The switchboard was open 24 hours a day, every day. Belle explained someone might be in trouble and need help. How many times this happened we will never know. There are stories without end if you can find the folks to relate them. Here are a couple:

Once when non-existent medical oxygen was needed to save a woman's life, Belle called on the Flack Brothers (Dick, Charlie, Gordon), who with frontier ingenuity, ran welding oxygen through an improvised water filter, giving the heart attack victim the boost she needed to recover.

Another time, a call came in from a frantic mother on the OW Ranch. Her little boy had drowned in the horse trough! Belle's daughter, Dorothy, who had married Gene Pyle, had been to the OW and recalled that there was a barrel near the horse trough. She had the mother lay the little boy face down across the barrel to clear his lungs of water, then gave resuscitation instructions, which the mother followed, and the boy was revived.

On the lighter side, someone once called and wanted to know the names of Santa's reindeer and the order in which they were harnessed. I don't recall if Belle knew the answer or put the woman in touch with Santa who gave her the information.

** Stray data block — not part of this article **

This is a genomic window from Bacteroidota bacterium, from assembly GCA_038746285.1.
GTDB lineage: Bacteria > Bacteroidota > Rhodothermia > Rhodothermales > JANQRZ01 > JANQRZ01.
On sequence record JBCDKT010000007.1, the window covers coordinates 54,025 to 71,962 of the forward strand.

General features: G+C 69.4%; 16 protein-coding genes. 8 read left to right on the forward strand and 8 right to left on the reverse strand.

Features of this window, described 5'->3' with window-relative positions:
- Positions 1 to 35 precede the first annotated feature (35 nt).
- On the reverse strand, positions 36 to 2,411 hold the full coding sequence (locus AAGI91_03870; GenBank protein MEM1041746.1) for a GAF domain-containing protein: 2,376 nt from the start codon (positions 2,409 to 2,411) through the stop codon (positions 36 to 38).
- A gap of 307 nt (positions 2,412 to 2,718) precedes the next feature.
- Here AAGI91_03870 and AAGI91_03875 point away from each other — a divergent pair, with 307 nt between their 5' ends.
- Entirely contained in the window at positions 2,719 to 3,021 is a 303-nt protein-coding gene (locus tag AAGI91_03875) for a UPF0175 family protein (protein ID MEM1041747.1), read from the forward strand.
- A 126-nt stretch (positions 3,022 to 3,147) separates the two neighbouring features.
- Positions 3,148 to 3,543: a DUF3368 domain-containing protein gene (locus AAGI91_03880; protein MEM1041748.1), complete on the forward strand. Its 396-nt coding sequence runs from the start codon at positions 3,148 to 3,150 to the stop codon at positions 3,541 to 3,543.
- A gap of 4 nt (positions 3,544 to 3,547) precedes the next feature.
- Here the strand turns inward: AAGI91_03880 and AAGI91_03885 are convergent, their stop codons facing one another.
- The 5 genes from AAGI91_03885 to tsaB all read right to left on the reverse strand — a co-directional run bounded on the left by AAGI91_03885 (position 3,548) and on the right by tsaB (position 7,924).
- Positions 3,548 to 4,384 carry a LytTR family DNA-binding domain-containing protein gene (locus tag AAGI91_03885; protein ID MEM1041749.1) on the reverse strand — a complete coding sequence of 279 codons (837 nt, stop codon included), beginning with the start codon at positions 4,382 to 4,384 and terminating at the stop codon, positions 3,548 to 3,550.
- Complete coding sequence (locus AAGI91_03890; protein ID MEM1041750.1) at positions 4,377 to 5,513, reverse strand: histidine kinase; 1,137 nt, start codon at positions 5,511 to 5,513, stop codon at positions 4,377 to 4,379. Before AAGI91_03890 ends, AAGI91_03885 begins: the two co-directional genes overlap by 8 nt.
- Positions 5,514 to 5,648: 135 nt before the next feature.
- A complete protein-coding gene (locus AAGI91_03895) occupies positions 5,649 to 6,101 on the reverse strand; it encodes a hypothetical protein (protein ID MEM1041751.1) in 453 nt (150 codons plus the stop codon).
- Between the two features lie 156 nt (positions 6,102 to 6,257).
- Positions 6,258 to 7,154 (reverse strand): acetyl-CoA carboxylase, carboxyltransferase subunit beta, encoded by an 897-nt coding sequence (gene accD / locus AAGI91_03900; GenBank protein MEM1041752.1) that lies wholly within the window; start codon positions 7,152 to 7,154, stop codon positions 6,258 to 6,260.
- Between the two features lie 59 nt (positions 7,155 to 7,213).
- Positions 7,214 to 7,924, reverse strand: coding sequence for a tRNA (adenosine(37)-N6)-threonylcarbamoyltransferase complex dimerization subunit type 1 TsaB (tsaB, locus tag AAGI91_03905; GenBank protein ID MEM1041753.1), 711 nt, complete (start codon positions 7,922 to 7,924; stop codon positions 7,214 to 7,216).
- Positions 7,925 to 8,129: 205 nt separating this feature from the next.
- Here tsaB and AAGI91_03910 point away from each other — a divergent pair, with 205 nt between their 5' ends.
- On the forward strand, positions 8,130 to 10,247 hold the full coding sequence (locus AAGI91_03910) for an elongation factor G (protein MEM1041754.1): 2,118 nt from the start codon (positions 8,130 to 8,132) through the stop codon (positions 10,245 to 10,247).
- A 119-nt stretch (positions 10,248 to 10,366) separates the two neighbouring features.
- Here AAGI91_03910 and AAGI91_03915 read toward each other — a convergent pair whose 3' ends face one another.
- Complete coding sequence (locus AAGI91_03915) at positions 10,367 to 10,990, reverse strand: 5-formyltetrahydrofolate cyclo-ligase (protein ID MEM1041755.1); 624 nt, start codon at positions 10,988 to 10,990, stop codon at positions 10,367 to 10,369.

Always the pioneer and endowed with a great sense of humor, Belle moved with the Pyle family to western Oregon to ranch on private land in 1987. At the age of 86 her mind was as good as ever, which was pretty darn good. She was much taken with the rivers there and asked me if I knew that the Willamette River ran north. She pronounced it Will-a-meet-ee, so I told her that it was pronounced Will-am-it and that the natives said that the way to remember it was to say, ‘it's Will-am-it, dammit.' She gave me a grin and asked, "Well, did you know that the Will-a-meet-ee runs north? Dammit!"

Belle was as gentle as the flowers that she loved, but just as tough as she needed to be. During the Great Depression, many tramps would come to Belle's door in search of a handout. They were never turned away and would split wood or attend any other chore that they found undone.